Orszag: Government can improve efficiency with technology upgrade
Tuesday, June 8, 2010; 12:57 PM
Polls show that two-thirds of taxpayers are pretty sure the government is wasting their money. And White House budget director Peter Orszag thinks he knows why: decrepit systems and facilities compared with the private sector.
For example: The U.S. Patent Office receives 80 percent of its applications electronically. But then patent office bureaucrats have to print them out and scan them by hand into an outdated case management system. Average time for approval: three years.
That's why, Orszag told a gathering at the Center for American Progress on Tuesday, President Obama is seeking to modernize and reform government. Orszag said the "far-reaching effort" is critical to achieving the president's pledge to freeze non-security spending and save $250 billion over the next decade.
"Let's be clear: Reducing this waste will not close the significant budget gap we face," Orszag said. "But that fact does not absolve us from the obligation we have to use government resources wisely."
In a 30-minute speech, Orszag identified government's failure to keep pace with the private sector as a chief driver of public skepticism about government's ability to perform efficiently. From 1987 to 1995, when private-sector productivity was rising by 1.5 percent a year, public-sector productivity plummeted, averaging only about 0.4 percent a year. After that, data on the public sector become sketchy, Orszag said, because the Bureau of Labor Statistics -- "paradoxically as part of a cost-cutting effort" -- stopped collecting the information.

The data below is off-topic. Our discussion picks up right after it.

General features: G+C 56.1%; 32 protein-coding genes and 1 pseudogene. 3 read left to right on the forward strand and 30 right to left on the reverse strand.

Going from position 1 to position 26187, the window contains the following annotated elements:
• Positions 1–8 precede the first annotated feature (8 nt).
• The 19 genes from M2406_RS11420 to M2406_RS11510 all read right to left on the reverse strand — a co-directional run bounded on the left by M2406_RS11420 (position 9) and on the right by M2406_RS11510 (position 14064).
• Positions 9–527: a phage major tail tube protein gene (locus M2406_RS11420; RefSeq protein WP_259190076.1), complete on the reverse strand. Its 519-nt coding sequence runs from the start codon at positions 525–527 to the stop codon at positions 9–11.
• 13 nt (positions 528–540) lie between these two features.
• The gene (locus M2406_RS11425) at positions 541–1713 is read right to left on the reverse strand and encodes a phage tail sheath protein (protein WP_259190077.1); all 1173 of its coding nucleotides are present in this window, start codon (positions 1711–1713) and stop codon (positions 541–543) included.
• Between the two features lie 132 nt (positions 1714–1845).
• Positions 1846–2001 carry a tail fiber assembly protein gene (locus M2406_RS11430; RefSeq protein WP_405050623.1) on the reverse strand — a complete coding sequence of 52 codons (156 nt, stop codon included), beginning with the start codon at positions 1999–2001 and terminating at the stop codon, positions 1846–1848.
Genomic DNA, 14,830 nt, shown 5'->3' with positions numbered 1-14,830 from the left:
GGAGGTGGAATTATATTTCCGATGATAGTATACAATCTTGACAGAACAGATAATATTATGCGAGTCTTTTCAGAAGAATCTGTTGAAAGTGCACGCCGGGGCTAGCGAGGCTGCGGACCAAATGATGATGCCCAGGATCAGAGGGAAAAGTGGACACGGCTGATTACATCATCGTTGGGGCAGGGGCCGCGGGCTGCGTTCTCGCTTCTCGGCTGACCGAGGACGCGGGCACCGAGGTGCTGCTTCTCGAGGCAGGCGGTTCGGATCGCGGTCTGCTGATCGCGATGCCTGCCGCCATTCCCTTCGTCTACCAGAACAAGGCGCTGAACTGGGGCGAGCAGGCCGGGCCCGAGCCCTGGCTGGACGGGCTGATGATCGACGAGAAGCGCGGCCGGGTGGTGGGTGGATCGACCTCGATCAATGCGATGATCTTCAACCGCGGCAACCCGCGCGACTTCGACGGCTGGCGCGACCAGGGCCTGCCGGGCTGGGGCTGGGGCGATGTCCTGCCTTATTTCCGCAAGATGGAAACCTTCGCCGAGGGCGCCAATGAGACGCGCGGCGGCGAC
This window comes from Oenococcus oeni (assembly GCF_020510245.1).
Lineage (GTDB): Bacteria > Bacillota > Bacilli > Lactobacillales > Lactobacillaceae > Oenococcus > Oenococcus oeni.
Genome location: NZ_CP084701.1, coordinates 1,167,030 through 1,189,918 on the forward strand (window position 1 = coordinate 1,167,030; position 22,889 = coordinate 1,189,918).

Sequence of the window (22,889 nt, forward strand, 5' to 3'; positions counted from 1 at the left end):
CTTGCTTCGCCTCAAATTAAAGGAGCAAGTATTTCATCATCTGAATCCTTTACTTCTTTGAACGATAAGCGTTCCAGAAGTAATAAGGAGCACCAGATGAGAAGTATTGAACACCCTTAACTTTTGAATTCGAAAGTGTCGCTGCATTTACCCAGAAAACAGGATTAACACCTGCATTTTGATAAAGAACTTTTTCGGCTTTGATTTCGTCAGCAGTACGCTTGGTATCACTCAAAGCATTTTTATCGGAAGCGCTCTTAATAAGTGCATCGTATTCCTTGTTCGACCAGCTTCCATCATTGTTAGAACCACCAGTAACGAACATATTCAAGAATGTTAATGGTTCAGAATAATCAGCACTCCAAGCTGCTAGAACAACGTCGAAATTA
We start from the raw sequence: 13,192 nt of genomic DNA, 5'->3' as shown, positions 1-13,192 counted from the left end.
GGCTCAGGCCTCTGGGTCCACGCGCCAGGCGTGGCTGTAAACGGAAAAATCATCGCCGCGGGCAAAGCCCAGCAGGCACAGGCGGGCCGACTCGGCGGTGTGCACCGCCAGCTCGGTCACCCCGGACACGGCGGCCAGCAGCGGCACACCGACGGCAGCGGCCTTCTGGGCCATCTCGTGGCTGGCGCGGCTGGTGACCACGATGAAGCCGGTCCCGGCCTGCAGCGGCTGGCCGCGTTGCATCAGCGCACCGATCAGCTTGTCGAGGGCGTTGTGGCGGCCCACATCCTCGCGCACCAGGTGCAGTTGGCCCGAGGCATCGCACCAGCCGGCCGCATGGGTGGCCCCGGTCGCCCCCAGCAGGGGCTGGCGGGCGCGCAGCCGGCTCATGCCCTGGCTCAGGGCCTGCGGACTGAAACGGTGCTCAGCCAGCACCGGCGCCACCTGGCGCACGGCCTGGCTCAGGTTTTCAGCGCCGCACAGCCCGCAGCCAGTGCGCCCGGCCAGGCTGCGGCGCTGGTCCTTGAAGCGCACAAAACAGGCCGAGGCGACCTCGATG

Independent analysis suggests, however, that government productivity continued to fall, to something close to 0.3 percent, Orszag said.
There are many villains in this saga. Federal red tape, for example, has produced a hiring process that takes 140 days, on average, to approve a new employee. But Orszag's focus Tuesday morning was on technology and what he dubbed the "IT gap" between government and the private sector.
"How big is this gap? Comprehensive data are hard to find. But anecdotally, the data are telling," Orszag said.
Another example: The U.S. Census Bureau spent two years and $600 million on a contract to develop a handheld computer for field workers that was canceled in 2008 "with nothing to show for it," Orszag said, noting that "census workers out there today are still using pen and paper."
The good news, Orszag said, is that the Obama administration is on the case, riding herd on agencies to improve their technology systems. New "dashboards" detail $80 billion a year in government spending on information technology, permitting agency heads to track the projects. The new system recently helped Veterans Affairs reassess 45 projects, Orszag said; 12 were terminated.
And Obama is expected to order the Center for Medicaid and Medicare Services to use the new system to cut improper payments to providers in half by 2012.
"Just as the dog that doesn't bark doesn't get any attention, effective implementation does not garner headlines," Orszag said. "But it is central to making government work better, reducing waste and actually delivering the services people want and need."